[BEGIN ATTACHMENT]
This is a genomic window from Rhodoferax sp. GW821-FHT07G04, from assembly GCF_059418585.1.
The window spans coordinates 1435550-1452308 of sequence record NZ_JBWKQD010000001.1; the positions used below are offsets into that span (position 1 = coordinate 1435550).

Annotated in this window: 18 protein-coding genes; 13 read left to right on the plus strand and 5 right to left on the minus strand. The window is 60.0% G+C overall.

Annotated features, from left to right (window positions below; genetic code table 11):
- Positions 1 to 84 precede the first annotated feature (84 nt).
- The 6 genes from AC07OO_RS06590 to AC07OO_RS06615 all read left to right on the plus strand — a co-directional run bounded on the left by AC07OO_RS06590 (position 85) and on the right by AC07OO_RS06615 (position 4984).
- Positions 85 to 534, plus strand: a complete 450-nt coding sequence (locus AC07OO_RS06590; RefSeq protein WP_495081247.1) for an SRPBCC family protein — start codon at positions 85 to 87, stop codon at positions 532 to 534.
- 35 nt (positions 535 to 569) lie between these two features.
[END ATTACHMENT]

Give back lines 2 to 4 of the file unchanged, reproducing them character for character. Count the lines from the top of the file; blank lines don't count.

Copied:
The window spans coordinates 1435550-1452308 of sequence record NZ_JBWKQD010000001.1; the positions used below are offsets into that span (position 1 = coordinate 1435550).

Annotated in this window: 18 protein-coding genes; 13 read left to right on the plus strand and 5 right to left on the minus strand. The window is 60.0% G+C overall.

Annotated features, from left to right (window positions below; genetic code table 11):